Most food documentaries tend to be easy, unchallenging watches. We’re treated to aesthetic shots of dishes for us to enjoy vicariously, and nuggets of trivia which help us sound more like the foodies we aspire to be. David Chang’s Ugly Delicious however, makes for quite a different experience. A running theme through the eight episodes is Chang’s experience of growing up in Virginia and not properly celebrating the Korean food he ate at home because of the pressure to assimilate into ‘American’ culture. This experience fuels his desire to explore the cultural issues around certain cuisines and their perception in the US, though much of this is also relevant in the West more generally.

Chang questions why certain cuisines have the reputation they do. For example, why do most of us associate French food with sophisticated candle-lit date nights and Chinese, Indian or Mexican food with greasy takeaways? Chang suggests that the reasons for this are largely historical and cultural rather than anything to do with the food itself. When the early immigrants from China, India or Mexico began to settle in the US, they were poorer than — and thus segregated from — the white population. This meant that their food was perceived as unhygienic, cheaper and generally less desirable. A horrifying illustration of this is the portrayal of Chinese food as dirty and rat-infested in sinophobic propaganda in the US which culminated in the Chinese Exclusion Act of 1882. This lingering xenophobia may be a plausible explanation for why certain cuisines have developed the connotations they have. However, this is clearly changing, certainly in big metropolitan centres like London with the rise in restaurants like Hakkasan or Yauatcha. People seem to be waking up to the fact that ‘Chinese’ can mean fancy restaurants as well as hangover cures.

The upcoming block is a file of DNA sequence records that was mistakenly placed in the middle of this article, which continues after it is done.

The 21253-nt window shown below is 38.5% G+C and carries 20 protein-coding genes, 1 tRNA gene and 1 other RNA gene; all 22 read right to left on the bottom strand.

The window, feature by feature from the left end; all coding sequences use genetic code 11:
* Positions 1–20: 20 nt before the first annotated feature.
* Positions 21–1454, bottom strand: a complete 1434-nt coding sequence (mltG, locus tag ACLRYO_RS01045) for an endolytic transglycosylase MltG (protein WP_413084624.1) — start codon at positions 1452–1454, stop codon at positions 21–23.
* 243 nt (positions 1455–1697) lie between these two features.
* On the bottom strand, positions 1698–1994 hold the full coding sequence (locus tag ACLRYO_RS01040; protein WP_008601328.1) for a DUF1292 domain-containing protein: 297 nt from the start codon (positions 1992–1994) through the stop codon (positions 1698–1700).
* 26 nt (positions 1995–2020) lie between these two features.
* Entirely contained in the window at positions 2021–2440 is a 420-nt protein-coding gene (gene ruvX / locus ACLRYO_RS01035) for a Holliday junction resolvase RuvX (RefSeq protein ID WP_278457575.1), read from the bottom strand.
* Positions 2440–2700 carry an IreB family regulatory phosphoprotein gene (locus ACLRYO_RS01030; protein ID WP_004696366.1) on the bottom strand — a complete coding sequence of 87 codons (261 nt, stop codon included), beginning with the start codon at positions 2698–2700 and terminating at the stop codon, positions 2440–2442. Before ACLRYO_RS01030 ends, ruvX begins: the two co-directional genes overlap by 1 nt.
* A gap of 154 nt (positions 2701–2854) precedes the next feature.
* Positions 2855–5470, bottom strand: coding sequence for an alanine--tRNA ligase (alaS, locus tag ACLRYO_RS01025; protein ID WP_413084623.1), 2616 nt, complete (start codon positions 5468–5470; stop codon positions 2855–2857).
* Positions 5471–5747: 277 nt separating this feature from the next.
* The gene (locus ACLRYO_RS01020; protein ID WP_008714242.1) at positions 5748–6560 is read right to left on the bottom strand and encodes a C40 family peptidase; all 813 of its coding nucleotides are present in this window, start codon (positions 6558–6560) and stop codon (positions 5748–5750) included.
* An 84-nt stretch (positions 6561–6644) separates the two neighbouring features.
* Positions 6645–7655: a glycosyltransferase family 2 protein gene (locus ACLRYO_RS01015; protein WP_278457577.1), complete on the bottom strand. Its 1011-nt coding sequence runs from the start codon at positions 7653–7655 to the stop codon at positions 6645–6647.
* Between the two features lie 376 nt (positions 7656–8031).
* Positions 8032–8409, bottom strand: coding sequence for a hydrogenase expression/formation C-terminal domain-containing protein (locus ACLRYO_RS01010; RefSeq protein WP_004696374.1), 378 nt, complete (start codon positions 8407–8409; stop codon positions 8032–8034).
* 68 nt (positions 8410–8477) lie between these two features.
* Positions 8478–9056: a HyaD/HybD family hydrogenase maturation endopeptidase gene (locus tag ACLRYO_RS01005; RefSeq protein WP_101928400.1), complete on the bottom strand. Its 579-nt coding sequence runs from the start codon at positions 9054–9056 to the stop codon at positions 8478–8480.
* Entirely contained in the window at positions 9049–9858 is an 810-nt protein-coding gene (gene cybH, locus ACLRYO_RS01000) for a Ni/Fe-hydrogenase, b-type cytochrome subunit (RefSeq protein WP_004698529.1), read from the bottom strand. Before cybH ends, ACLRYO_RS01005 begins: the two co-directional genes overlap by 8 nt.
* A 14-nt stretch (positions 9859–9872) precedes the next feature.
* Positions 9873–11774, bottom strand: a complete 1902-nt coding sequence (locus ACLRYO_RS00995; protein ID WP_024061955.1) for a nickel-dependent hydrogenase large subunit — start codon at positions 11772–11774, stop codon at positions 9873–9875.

Chang also points out that much of what we think of as Chinese cuisine in the West bears, at best, only a slight resemblance to what you would find in a restaurant in China. A prime example being the infamous General Tso’s chicken. These westernised versions of traditional food made sense because early immigrants setting up restaurants had to be sensitive to a highly sheltered palate and to be authentic simply wasn’t commercially viable. This, of course can be seen with Indian dishes like Chicken Balti as well. However, this also seems to be changing as people begin to seek more authentic versions of cuisines that have historically been adapted. This is not to say that inauthentic adaptations are necessarily bad and of course, these can often develop as a sub-cuisine in their own right. However, a clientele with a more adventurous palate is likely to mean that restaurants feel able to offer dishes that are truer to home without fearing the loss of customers.

Chang highlights that whatever this ‘Chinese cuisine’ in the West is, it certainly does not reflect the remarkable differences in regional cuisines in China. Fiery Sichuan food is wildly different to the more subtle Cantonese dishes, for example.  This homogenisation of regional varieties is again not an issue specific to how the West views Chinese food, as clearly Indian food also falls prey to this. The Indian ‘curry’ in the UK is generally a mutation of north-western Indian food and incredibly complex Southern cuisines barely have a presence. Indeed, it works the other way too. In India and even Hong Kong, for example, it is common to come across restaurants serving ‘Western’ cuisine, ranging from pizzas to fish and chips. Fortunately this too, seems to be changing. As our generation becomes increasingly curious about the regional varieties in cuisines, hopefully this demand will be reflected in more regional restaurants.

Chang’s documentary offers a different way of exploring these important issues and questioning the foundations of why we think of some cuisines the way we do. It is definitely worth a watch over the vac and feeds both soul and mind.